The Global Human-Centric Lighting (HCL) market will be worth an estimated $849 million in 2019 and is expected to grow to approximately $3.5 billion in 2024, representing a 32.75% CAGR over the next five years. That’s according to our latest report The Human Centric Lighting Market 2019 to 2024: Global Market Prospects, Impacts & Opportunities, which shows a healthy market with huge potential.
Perhaps the most striking feature of the report is Western Europe’s commanding position in the regional breakdown of HCL revenues. Europe leads the way with an estimated $395 million market that represents 46% of global revenue, Our report explores the potential reasons for this stark difference, putting the spotlight on critical geographical, historical, and political differences that have driven European HCL supremacy.
The Silver Lining
Europe is infamous for cloudy weather. The report compared average annual hours of sunshine for the leading 40 cities by commercial activity in Europe and North America to see if this reputation is backed up by the figures, and what that might mean for sunlight mimicking technologies such as HCL. The difference was significant.
“24 of European cities are cloudier than Vancouver Canada, North America’s cloudiest commercial hub, and no major European business cities would break the top ten sunniest North American cities list,” the report discovered. “Overall, our 40 European cities combined get an average of 78,165 hours of sunshine a year. That’s over 40% less sunshine per year than the 40 leading North American cities, which total 110,044 hrs/year.”
It’s all down to the Gulf Stream, the strong ocean current that carries warm water and brings warm wet air from the Gulf of Mexico, across the Atlantic and towards Western Europe. This keeps the European winter mild in comparison to the same latitude in Asia or North America but also brings clouds that slow over Europe as they interact with colder, drier weather coming from the north (Arctic) and east (Eurasia). The result is more cloudy skies, less sunlight for Europe’s inhabitants and, potentially, increased demand for technological solutions that seek to replace sunlight in one way or another.
Winter is Coming
London lies at the same latitude as Calgary in Canada, one of North America’s most northern commercial hubs. Dublin, Berlin, Amsterdam, Copenhagen, Stockholm, and many of Western Europe’s commercial hubs are even further north. This higher latitude means the average European city, has longer, darker winter days than the average North American or Asian city.
“Much of Europe is farther north than the bulk of the population of the US, so seasonal affective disorder (SAD) may be more of a concern and therefore more light-based measures may be taken to combat the disorder in that region,” says Stan Walerczyk, principal of US-based Lighting Wizards.
Much of the working population arrive at their workplace in darkness and then leave in darkness at the end of their workday, giving them no more than a lunch break to serve their biological need for sunlight. In Berlin, for example, sunrises are after 8:15am and sunsets are before 4pm for much of December and January. While in Reykjavik, Iceland, the shortest days of the year offer just 4 hours of sunlight from around 11:30 to 15:30.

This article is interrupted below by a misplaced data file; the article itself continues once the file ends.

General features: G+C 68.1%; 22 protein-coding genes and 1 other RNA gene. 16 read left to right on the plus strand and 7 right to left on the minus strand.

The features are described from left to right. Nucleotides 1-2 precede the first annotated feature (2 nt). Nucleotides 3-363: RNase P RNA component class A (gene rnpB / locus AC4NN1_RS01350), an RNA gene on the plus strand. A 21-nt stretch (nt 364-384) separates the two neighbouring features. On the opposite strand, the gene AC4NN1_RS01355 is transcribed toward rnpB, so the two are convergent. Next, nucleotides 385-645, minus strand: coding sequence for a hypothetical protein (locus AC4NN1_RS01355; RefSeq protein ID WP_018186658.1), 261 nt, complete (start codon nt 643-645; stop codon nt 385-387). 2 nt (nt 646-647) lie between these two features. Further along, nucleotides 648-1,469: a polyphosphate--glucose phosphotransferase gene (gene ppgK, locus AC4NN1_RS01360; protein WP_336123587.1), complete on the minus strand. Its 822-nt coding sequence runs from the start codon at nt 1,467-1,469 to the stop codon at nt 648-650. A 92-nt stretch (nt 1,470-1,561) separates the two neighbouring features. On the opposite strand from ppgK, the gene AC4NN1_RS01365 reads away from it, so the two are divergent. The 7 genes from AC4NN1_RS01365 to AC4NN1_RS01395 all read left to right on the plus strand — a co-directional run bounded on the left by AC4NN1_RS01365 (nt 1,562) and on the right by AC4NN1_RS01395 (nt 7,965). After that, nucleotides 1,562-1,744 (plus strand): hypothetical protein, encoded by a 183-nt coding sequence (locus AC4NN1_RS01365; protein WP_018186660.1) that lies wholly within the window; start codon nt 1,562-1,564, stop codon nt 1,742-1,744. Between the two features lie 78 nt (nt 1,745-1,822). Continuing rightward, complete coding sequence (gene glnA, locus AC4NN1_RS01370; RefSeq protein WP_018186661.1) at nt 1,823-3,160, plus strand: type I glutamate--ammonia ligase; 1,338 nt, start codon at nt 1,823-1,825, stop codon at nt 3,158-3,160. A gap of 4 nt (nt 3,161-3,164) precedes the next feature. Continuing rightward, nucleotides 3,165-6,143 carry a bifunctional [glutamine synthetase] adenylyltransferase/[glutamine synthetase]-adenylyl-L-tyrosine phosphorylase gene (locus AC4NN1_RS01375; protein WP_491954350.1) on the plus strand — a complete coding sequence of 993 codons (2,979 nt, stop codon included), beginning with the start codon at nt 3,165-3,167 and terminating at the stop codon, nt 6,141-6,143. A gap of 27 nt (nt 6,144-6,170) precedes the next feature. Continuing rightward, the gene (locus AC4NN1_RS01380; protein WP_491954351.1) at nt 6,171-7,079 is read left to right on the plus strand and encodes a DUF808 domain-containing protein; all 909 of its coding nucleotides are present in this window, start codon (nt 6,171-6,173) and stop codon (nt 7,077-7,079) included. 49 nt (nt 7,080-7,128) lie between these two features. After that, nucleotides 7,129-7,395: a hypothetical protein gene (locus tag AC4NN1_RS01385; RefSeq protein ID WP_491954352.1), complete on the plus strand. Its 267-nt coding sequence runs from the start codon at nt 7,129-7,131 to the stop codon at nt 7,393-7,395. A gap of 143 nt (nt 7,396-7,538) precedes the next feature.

“Day times are not only shorter but also darker then lower latitudes, raising the case for better lighting and the compounded effect of not enough daily sunlight, leading to conditions like Seasonal Affective Disorder (SAD), further raising the case for sunlight mimicking lighting systems like HCL in these sunlight deficient commercial regions as described in the discussion on clouds above,” explains our new report.
Stuck in the Dark Ages
Cloudy skies and dark winters raise the case for sunlight mimicking technologies like HCL in Europe but for much of the region’s working population, getting sunlight on sunny days may still be more difficult than in other parts of the world. Europe has a high percentage of functioning older buildings compared to North America and the Asia Pacific regions. Designed with a focus on insulation for cold weather, Europe’s older building stock has smaller windows, limiting sunlight within those buildings and raising the case for HCL.
The report compares data from Buildings Performance Institute Europe (BPIE) and the EIA's Commercial Buildings Energy Consumption Survey (CBECS) to highlight the significant difference between the age of buildings in Europe and the US. In the US, the newest buildings outnumber the oldest, with more buildings built in the 2000s (19%) than buildings constructed prior to 1946 (15%), while in Europe just 15% of buildings built since 2000 versus 21% built before 1946. “The smaller window size of Europe’s older buildings may also be playing a part in strong European HCL growth,” our report highlights.
The report also investigates other demand, supply, and geopolitical trends impacting the development of the three major HCL markets; Europe, North America, and the Asia-Pacific region. While the European HCL market faces some potentially tricky barriers, and other regions maintain gain momentum, the report offers a positive forecast for European HCL growth in coming years.
“Left leaning politics provides more HCL opportunities in the public sector than other regions, providing an advantage for HCL in some verticals. A compelling difference in latitude and weather may be part of the reason for Europe’s strong lighting pedigree, and its dominant HCL market. Europe is expected to maintain its commanding role on the global HCL stage,” for this emerging and lucrative lighting market.